(from the Mason City Globe-Gazette).

After the funeral, Frank Miller — his eyes still red from weeping — was charged with murder. He was held without bond in the Polk County Jail.

Frank Miller insisted on his innocence. He maintained that the shotgun, which was in poor condition, always broke open when fired or dropped. Experiments with the gun reinforced his claim.

The Sheriff agreed that Claud Miller could possibly have shot Anna, turned the gun on himself, and dropped the weapon, which opened and discharged the shells on impact.

A Coroner’s inquest Friday evening, April 6 at the Polk County Courthouse heard 16 witnesses, including Frank Miller, law enforcement, and Miller neighbors. The verdict was “murder by a person unknown.”

Despite the inquest ruling, investigators were still suspicious enough of Frank that he was held until a grand jury could hear the evidence presented by Polk County Attorney Ed S. Thayer.

On July 1, the grand jury refused to indict Frank Miller in the murders of his parents and he was freed from jail for the first time since April 4.

No one else was ever charged in the Millers’ deaths.

☛ The Lives of the Victims ☚

Claud Francis Miller was born in Coralville on April 23, 1884 to Sinna Veneman and Oren Miller.

Anna Henrietta Puttkamer was born in Eldora on January 7, 1888 to Henrietta “Etta” Stinefeld and Henry Puttkamer, Sr. She had six sisters — Minnie E. Puttkamer Snovel, Mary Puttkamer Ratzke, Lena Puttkamer Sumner, Martha Puttkamer Khlem Brand, Lizzie Puttkamer Walters, and Margaret J. Puttkamer Willson Dass. There were four brothers: Herbert, Henry, Jr., Charles J., and William Puttkamer.

Claud and Anna married December 23, 1909 in Bondurant, where they lived for five years. Their daughter, Ruth Marie Miller, was born there in 1911 and son Frank Oren Miller in 1915. The Millers moved to an area near Eldora known as the “Y,” where they farmed for 35 years. In 1944, they relocated to northern Polk County.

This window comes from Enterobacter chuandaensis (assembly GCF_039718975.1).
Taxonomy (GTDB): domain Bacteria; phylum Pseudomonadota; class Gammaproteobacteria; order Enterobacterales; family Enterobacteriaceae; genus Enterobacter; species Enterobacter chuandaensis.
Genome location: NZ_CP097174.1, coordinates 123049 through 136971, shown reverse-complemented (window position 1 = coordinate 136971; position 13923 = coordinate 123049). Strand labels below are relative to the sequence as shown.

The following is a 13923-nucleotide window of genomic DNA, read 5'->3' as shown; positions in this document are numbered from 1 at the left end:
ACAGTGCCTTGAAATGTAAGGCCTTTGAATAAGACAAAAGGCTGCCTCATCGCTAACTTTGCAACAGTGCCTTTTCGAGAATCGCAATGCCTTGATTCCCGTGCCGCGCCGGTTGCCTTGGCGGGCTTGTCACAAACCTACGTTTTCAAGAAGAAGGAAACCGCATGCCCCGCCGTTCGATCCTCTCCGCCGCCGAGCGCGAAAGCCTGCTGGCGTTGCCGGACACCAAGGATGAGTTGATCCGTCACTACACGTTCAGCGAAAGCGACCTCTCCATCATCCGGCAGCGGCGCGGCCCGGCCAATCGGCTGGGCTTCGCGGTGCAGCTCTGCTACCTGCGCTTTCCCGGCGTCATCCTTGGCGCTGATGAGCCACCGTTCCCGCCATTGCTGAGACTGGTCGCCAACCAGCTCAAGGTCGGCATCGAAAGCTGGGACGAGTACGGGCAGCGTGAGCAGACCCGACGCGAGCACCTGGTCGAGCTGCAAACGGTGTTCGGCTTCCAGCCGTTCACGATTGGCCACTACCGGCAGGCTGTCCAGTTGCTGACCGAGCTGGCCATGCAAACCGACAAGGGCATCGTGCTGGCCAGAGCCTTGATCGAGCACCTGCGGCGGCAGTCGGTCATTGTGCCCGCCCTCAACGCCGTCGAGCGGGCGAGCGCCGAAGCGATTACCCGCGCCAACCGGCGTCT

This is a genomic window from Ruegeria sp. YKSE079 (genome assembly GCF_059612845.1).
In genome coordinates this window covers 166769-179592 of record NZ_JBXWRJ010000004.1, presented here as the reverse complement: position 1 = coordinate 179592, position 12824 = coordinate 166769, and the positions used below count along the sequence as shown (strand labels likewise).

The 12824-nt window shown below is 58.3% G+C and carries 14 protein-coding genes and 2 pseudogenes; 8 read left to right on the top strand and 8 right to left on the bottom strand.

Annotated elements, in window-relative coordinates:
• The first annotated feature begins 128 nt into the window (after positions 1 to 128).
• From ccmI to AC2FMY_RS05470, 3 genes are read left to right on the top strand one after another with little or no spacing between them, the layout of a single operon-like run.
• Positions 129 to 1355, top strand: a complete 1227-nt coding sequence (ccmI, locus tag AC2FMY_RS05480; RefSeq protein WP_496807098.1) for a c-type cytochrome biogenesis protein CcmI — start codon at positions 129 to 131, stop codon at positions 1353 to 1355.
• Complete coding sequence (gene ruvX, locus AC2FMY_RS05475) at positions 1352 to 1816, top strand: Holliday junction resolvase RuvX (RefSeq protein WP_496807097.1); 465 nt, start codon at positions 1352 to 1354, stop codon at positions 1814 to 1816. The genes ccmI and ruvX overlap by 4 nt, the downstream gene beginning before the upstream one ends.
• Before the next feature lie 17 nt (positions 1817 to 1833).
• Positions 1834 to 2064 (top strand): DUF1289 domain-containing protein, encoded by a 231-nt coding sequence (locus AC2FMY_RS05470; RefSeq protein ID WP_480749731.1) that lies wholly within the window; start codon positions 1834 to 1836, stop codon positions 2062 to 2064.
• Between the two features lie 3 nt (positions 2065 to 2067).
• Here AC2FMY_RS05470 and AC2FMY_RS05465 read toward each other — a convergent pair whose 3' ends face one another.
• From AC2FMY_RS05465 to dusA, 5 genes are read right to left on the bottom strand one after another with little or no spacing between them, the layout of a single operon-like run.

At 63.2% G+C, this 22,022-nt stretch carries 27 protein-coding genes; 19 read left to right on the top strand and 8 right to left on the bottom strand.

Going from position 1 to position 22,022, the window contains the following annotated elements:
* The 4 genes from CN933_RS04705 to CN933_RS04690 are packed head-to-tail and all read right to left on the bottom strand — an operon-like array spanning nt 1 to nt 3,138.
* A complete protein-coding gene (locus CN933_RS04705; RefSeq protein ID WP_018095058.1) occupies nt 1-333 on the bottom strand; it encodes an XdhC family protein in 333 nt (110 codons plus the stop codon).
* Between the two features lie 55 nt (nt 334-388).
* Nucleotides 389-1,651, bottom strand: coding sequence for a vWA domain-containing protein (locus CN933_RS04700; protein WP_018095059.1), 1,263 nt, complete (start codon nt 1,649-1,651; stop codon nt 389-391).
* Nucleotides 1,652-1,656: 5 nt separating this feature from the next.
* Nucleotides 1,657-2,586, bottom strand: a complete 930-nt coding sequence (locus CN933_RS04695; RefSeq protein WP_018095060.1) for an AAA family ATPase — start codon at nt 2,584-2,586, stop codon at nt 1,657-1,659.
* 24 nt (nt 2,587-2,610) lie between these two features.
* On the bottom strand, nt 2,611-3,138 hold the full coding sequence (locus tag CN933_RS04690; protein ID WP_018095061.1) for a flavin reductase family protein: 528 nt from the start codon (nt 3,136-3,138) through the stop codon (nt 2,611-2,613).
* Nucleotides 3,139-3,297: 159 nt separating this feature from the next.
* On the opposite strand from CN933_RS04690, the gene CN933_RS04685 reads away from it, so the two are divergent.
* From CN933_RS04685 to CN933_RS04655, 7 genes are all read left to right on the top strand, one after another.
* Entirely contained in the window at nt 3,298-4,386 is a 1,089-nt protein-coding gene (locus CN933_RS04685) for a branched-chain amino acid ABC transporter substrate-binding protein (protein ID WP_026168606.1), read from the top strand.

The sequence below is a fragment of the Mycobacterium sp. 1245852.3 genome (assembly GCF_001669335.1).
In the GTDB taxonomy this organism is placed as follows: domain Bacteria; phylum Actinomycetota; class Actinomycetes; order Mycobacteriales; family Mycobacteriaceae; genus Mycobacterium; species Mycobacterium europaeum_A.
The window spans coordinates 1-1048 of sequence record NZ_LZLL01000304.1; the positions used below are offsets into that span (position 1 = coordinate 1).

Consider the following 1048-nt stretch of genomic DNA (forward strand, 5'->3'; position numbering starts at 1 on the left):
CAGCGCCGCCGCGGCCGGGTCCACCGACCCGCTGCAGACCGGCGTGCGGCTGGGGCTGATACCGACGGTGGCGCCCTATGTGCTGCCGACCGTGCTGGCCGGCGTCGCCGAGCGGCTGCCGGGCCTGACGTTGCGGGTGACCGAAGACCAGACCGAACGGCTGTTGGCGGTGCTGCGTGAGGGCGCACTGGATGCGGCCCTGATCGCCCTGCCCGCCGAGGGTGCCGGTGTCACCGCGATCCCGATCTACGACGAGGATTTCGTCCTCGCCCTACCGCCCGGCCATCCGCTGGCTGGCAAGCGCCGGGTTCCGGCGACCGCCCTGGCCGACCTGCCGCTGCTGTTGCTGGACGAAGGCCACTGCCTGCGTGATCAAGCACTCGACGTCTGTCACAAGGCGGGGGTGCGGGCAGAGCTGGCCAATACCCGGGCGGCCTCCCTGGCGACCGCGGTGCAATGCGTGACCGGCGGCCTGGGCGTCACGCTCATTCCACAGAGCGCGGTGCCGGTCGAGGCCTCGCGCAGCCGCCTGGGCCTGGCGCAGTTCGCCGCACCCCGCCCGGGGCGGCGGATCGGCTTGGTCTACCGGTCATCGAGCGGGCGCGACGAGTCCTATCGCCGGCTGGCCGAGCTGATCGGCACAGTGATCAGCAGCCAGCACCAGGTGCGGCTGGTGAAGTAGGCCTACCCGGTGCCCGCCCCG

photo by Neal Bowers

Claud’s and Anna’s joint funeral was conducted April 6 at Boeke Funeral Home in Hubbard by the Rev. Dewey Lamprecht and they were buried in the Hubbard Cemetery.

Their son Frank Oren Miller died at the age of 75 on March 2, 1991 in Faribault, Minnesota.

Please note: Use of information from this article should credit Nancy Bowers as the author and Iowa Unsolved Murders: Historic Cases as the source.



  • ☛ “Call 16 to Testify Friday Night in Miller Inquest,” Burlington Hawk-Eye Gazette, April 8, 1949.
  • ☛ “Elderly Camp Dodge Couple Shot to Death,” Ames Daily Tribune, April 4, 1949.
  • ☛ “Free Man Arrested After Parents Slain,” Waterloo Daily Courier, July 1, 1949.
  • ☛ “Habeas Corpus Writ Denied Frank Miller,” Cedar Rapids Gazette, June 11, 1949.
  • ☛ “Iowa Couple Slain; Son Questioned,” Davenport Democrat and Leader, April 4, 1949.
  • ☛ “Iowan Charged With Murder In Death Of Parents,” Muscatine Journal and News-Tribune, April 7, 1949.
  • ☛ “Man, Wife found slain,” Burlington Hawk-Eye Gazette, April 4, 1949.
  • ☛ “Miller Held Without Bond for Murder,” Waterloo Daily Courier, April 7, 1949.
  • ☛ “Miller Rites,” Hardin County Index, April 14, 1949.
  • ☛ “Question Son in Slaying of Man and Wife,” Waterloo Daily Courier, April 4, 1949.
  • ☛ “Refuse To Indict Son In Parents’ Deaths,” Mt. Pleasant News, July 1, 1949.
  • ☛ “Son Is Held in Death of Farm Couple,” Mason City Globe-Gazette, April 4, 1949.